Norfolk’s eel population boosted

11th August 2017

Environment Agency efforts to improve access to freshwater habitats for Norfolk eels have seen encouraging results for second year running.

 

Increased numbers of eels have been observed at a Norwich fish pass, as well as sightings further upstream on the River Tud, the first to be found in that location for nearly 40 years.

 

Jez Wood, a specialist at the Environment Agency, said:

 

Last month 2 small eels were found on a routine fish survey on the Tud, a tributary of the Wensum.

 

Two doesn’t sound like many, but these are the only small eels we’ve found on this stretch for years, and only the fifth and sixth of this size found in the Wensum catchment since 1973.

 

Whilst this does not herald the recovery of the species as a whole, it does show the positive benefit of eel passes at barriers to migration and the monitoring programme at the Environment Agency.

 

The global eel population has dropped dramatically over the past 40 years, with numbers down by as much as 95%. Whilst there are thought to be many reasons for this decline, barriers to upstream migration are one that we can do something about.

 

These barriers reduce access to freshwater habitat in which many eels prefer to live while they mature, before migrating back across the Atlantic to the Sargasso Sea where they spawn and die.

 

In Norfolk barriers include tidal sluices, weirs and mills. Eel passes are helping the Environment Agency ensure the population can be restored and stabilised.

The status of the European eel is still regarded as “critical” and the Environment Agency is creating passes at several key obstruction locations on Norfolk Rivers, such as New Mills Yard, in Norwich.

 

Eel numbers are monitored by the Environment Agency at various tidal structures and also in fish monitoring surveys on the rivers. Since the New Mills pass was installed in 2009, the number of eels have ranged from the hundreds to a record 34,000 in 2016.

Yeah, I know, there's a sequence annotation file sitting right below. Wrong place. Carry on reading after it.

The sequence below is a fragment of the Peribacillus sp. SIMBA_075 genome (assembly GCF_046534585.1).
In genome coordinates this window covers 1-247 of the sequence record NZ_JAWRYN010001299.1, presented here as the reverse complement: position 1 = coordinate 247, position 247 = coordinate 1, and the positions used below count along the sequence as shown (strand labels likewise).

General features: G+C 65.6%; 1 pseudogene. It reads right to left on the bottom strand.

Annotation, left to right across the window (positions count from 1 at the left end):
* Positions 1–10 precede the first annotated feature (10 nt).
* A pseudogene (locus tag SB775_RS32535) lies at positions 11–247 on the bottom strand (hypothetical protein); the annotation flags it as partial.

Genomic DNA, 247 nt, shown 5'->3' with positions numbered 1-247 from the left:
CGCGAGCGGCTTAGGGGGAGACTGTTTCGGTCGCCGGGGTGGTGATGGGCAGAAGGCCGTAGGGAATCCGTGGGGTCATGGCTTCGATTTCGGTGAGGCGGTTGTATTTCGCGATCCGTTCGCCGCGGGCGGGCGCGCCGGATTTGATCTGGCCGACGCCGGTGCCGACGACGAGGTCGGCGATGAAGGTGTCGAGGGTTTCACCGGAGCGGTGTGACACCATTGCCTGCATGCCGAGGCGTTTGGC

These are not new eels fresh from the Sargasso, but older eels which have spent time in the Broads for maybe 2 or 3 years before attempting to migrate upstream.

 

Whilst it’s not known why the numbers of eels fluctuate so greatly, the general increase in numbers and the findings upstream are positive signs for the health of our rivers.

 

Factfile: Lifecycle of eels

 

Much is still unknown about the lifecycle of the European eel.

 

It is catadromous, which means it spends most of its time in freshwater but returns to sea to breed.

 

The larval stage of the eel, called Leptocephala, migrate across the Atlantic drifting on the Gulf Stream before metamorphosing into the glass eel stage 7 centimetres when they enter continental waters around September.

They reach the estuaries in the UK from October/November in the South West and spread over the rest of Britain over the next few months, though don’t tend to actively migrate upstream until the spring.

 

Glass eels start passing tidal structures in April and through the summer and gradually become pigmented elvers. The urge to migrate upstream is not consistent – not all glass eels migrate past the tidal barriers in the first year. Some elvers stay in the estuary never entering the rivers, some stay in the estuary and enter the river in subsequent years.

 

Those that do enter the rivers can migrate upstream for several years, moving during the warmer months so the downstream reaches tend to be dominated by younger age-classes whilst upstream areas can contain only old/large individuals, predominately female.

 

Growth rates vary, but females reach between 45 and 85cm 10 to 12 years post-metamorphosis and males between 30 and 45cm 6 to 10 years post-metamorphosis.

 

At this point physical changes occur, and they change from yellow eels to silver eels and they start the downstream migration in late summer and autumn and return to the Sargasso where it is believed that they spawn and die, though this behaviour has never been witnessed.

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